• Clearwater boasts first Canadian lobster fishery to achieve MSC certification: Eastern Canadian Offshore Lobster are the newest addition to Clearwater Seafoods’ family of Marine Stewardship Council (MSC) certified offerings, joining Canadian sea scallops, Argentine scallops and Canadian coldwater shrimp. This latest certification is scientific recognition these lobster meet the strict environmental standards set by the MSC and are being harvested and managed in a sustainable, well-managed fishery. The Eastern offshore fishery is the first north Atlantic lobster fishery to achieve this certification. Clearwater owns 100 per cent of the offshore licenses, thereby, giving it sole right to carry and market the MSC designation. The Bedfordbased company says that Canadian lobster has been undervalued in the marketplace and hopes the new certification will improve differentiation and customer demand. By The Daily Business Buzz, Transcontinental Media
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KEY AVAILABLE FEATURES • NEW CommandView® Dual-Pane Panoramix Sunroof
• NEW Heated Real Wood/Leather Wrapped Steering Wheel • NEW Heated and Ventilated Front Seats • NEW Heated Rear Seat • NEW Navigation System with Voice Recognition
ENHANCED RIDE & HANDLING • NEW Four Wheel Independent Suspension System • NEW Body Structure Provides 146% Increased Torsional Stiffness(2) • New Available 20-inch Aluminum Wheels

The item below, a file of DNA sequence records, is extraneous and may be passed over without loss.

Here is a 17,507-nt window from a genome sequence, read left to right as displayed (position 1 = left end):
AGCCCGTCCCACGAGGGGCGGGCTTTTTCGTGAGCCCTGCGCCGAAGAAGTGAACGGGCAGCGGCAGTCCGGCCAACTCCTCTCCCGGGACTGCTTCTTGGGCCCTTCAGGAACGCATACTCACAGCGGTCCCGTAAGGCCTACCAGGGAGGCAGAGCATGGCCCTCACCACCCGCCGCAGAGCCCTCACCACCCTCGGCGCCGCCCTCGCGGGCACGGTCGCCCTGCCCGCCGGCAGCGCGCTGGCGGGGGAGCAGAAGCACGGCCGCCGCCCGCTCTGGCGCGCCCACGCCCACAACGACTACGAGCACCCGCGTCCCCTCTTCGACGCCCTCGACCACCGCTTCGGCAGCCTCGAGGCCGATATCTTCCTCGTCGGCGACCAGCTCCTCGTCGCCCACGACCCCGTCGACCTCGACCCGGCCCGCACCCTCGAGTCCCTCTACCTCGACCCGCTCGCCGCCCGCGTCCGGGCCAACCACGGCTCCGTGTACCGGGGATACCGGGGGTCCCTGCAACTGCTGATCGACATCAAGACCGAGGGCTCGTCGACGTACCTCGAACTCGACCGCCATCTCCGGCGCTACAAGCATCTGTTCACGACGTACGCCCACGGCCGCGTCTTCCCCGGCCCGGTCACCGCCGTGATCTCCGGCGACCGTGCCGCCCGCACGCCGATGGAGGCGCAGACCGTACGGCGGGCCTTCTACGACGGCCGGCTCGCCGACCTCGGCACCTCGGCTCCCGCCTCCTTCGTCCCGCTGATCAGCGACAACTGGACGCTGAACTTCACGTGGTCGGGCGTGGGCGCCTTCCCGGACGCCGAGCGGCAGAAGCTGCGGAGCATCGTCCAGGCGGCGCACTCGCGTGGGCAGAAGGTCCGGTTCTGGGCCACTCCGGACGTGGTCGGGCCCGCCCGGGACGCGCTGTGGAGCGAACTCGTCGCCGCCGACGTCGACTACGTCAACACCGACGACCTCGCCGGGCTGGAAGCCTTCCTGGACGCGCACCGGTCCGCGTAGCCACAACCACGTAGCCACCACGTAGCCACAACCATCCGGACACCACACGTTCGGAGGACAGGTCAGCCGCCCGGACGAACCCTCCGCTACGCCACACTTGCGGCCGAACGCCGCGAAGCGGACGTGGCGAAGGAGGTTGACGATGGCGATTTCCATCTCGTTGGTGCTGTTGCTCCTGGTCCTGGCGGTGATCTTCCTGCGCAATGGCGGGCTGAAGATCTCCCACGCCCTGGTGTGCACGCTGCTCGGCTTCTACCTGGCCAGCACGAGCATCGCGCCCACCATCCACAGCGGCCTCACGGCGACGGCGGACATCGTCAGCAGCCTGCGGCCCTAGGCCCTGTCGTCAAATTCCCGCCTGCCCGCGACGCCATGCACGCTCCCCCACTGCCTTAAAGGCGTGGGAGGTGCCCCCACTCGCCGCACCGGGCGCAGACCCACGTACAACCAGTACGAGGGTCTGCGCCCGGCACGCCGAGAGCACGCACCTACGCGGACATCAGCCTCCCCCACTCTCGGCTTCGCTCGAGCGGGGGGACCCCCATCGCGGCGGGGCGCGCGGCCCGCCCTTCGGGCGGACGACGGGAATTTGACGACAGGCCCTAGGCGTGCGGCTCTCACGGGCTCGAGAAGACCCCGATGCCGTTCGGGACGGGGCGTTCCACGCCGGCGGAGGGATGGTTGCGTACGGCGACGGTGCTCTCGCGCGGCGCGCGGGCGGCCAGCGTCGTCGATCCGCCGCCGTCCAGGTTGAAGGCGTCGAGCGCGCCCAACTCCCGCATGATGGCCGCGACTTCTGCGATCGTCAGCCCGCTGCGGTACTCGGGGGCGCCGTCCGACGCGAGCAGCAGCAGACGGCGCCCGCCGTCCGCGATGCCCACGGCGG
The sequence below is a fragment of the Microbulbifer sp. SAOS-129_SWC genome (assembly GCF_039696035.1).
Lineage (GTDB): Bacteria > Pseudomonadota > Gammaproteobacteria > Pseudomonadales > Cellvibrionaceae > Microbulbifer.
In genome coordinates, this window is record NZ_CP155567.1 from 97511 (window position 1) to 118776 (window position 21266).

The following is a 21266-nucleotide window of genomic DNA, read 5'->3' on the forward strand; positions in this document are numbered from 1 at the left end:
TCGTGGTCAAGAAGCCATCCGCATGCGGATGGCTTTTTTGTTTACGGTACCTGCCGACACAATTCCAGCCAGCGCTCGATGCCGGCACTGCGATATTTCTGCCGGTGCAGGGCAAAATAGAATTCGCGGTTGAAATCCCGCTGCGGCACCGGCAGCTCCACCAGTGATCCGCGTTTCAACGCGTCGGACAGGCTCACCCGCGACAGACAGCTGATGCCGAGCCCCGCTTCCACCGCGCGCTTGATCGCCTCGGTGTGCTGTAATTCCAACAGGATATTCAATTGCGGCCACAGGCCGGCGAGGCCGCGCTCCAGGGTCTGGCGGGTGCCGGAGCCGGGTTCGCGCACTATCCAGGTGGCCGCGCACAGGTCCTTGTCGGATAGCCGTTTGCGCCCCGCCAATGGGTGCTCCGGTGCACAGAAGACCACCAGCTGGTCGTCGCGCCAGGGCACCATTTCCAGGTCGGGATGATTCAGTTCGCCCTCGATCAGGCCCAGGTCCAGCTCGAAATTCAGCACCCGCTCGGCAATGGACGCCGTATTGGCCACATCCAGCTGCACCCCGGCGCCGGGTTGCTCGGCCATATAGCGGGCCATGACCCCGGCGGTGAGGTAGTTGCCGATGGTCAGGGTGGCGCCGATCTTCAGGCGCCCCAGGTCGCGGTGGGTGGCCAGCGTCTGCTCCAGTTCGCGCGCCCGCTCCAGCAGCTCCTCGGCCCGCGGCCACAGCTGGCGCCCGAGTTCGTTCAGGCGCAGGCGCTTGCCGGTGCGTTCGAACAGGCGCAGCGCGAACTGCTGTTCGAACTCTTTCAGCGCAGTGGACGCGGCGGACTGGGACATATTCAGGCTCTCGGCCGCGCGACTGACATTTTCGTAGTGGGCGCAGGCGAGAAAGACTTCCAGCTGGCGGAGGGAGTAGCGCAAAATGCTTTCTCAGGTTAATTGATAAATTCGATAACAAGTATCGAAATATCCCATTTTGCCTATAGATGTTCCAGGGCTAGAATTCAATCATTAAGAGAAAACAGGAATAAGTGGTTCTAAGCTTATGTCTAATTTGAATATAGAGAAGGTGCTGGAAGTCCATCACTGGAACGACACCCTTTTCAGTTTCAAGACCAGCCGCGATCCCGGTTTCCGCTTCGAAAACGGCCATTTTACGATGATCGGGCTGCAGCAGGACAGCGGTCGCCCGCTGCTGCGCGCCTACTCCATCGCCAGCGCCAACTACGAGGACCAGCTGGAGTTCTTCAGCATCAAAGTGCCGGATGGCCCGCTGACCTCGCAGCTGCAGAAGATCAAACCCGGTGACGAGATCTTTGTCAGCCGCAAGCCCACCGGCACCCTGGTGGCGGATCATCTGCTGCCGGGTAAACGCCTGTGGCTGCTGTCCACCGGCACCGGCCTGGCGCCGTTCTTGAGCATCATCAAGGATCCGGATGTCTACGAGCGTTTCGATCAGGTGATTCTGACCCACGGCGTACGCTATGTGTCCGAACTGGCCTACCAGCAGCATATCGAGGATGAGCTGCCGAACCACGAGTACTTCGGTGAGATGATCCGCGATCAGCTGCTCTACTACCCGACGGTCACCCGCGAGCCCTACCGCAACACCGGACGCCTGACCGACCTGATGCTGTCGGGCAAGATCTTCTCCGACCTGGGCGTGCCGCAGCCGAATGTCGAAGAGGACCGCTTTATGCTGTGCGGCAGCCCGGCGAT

CAPABILITY • Legendary Jeep 4x4 Heritage • NEW Available Class-Exclusive(1) Quadra-Lift™ Air Suspension • NEW avaliable Class-Leading(1) SelecTerrain • Choice of three full-time 4x4 systems including Class-Leading Quadra-Drive II™ with the ability to transfer 100% torque to any one wheel • Max Trailer Tow Capacity of up to 3,266kg/7,200lbs(5)
1) Based on Ward’s 2010 Auto segmentation Middle Sport Utility Vehicle. 2) Compared to 2010 Grand Cherokee with 3.7L V6 3) Based on 2010 Energuide Hwy Rating of 8.9L/100km 4) Top Safety Pick is a rating issued by the U.S. Insurance Institute for Highway Safety 5) When properly equipped. See your dealer or visit www.jeep.ca for complete details. Printed as of June 2010.
Page 6 • A Special Feature of The Nova Scotia Business Journal, July 2010
Union of NS Indians: 40th Anniversary
UNSI: The voice of the Mi’kmaw people By Matt Bubbers For 40 years the Union of Nova Scotia Indians, UNSI, has been giving an important political voice to Mi’kmaw people in the province. Since its founding in 1969, the Union has been instrumental in lobbying for Aboriginal rights and title, as well as improving the lives of the Mi’kmaq. UNSI was set up initially in response to the failure of the Maritime Indian Advisory Council, a group created by the federal government. “When Indian Affairs wanted to inform them or consult with them, they were called together and told what was going to happen in their communities,” says UNSI Executive Director Joe B. Marshall. As one of the founding members of the Union, Marshall has been a part of the long struggle towards the restoration of self-governance for the Mi’kmaq since the beginning. The first major test for the Union came in 1969 with the release of the infamous Indian Affairs White Paper which proposed the assimilation of First Nations people into the general Canadian population. UNSI helped spearhead opposition to the proposal in Nova Scotia by speaking with Mi’kmaw communities and — for the first time — providing them with a political force to lobby for their interests. In the following years, the Union focused on rights and title claims, undertaking a major research project to support their cause. In 1976,